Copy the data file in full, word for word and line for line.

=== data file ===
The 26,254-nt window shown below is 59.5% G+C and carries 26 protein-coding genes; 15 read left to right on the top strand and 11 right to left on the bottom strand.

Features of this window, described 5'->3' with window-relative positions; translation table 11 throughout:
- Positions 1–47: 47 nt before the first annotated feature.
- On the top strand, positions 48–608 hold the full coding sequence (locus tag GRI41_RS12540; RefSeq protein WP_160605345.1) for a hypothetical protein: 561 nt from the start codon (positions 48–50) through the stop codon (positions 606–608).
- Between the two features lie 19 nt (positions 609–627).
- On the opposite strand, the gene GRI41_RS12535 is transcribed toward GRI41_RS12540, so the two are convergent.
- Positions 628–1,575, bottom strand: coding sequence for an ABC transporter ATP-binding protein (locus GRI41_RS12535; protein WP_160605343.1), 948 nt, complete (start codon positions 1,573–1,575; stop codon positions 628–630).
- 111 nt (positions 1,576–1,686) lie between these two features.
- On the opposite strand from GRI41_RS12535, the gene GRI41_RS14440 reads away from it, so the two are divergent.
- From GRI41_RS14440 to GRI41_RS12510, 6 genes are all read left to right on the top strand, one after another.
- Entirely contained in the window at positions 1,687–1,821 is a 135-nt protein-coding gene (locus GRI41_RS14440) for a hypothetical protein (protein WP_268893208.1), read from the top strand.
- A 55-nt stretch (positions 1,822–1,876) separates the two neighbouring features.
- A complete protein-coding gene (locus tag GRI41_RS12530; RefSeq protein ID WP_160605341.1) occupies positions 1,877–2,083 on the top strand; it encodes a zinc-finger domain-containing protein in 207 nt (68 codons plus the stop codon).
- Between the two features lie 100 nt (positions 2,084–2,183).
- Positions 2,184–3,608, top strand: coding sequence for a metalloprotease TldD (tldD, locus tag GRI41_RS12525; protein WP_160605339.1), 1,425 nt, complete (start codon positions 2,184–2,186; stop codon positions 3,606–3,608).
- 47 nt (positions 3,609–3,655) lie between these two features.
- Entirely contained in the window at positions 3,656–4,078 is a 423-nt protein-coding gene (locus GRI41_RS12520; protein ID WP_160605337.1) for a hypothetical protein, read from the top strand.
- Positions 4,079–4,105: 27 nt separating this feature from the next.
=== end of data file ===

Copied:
The 26,254-nt window shown below is 59.5% G+C and carries 26 protein-coding genes; 15 read left to right on the top strand and 11 right to left on the bottom strand.

Features of this window, described 5'->3' with window-relative positions; translation table 11 throughout:
- Positions 1–47: 47 nt before the first annotated feature.
- On the top strand, positions 48–608 hold the full coding sequence (locus tag GRI41_RS12540; RefSeq protein WP_160605345.1) for a hypothetical protein: 561 nt from the start codon (positions 48–50) through the stop codon (positions 606–608).
- Between the two features lie 19 nt (positions 609–627).
- On the opposite strand, the gene GRI41_RS12535 is transcribed toward GRI41_RS12540, so the two are convergent.
- Positions 628–1,575, bottom strand: coding sequence for an ABC transporter ATP-binding protein (locus GRI41_RS12535; protein WP_160605343.1), 948 nt, complete (start codon positions 1,573–1,575; stop codon positions 628–630).
- 111 nt (positions 1,576–1,686) lie between these two features.
- On the opposite strand from GRI41_RS12535, the gene GRI41_RS14440 reads away from it, so the two are divergent.
- From GRI41_RS14440 to GRI41_RS12510, 6 genes are all read left to right on the top strand, one after another.
- Entirely contained in the window at positions 1,687–1,821 is a 135-nt protein-coding gene (locus GRI41_RS14440) for a hypothetical protein (protein WP_268893208.1), read from the top strand.
- A 55-nt stretch (positions 1,822–1,876) separates the two neighbouring features.
- A complete protein-coding gene (locus tag GRI41_RS12530; RefSeq protein ID WP_160605341.1) occupies positions 1,877–2,083 on the top strand; it encodes a zinc-finger domain-containing protein in 207 nt (68 codons plus the stop codon).
- Between the two features lie 100 nt (positions 2,084–2,183).
- Positions 2,184–3,608, top strand: coding sequence for a metalloprotease TldD (tldD, locus tag GRI41_RS12525; protein WP_160605339.1), 1,425 nt, complete (start codon positions 2,184–2,186; stop codon positions 3,606–3,608).
- 47 nt (positions 3,609–3,655) lie between these two features.
- Entirely contained in the window at positions 3,656–4,078 is a 423-nt protein-coding gene (locus GRI41_RS12520; protein ID WP_160605337.1) for a hypothetical protein, read from the top strand.
- Positions 4,079–4,105: 27 nt separating this feature from the next.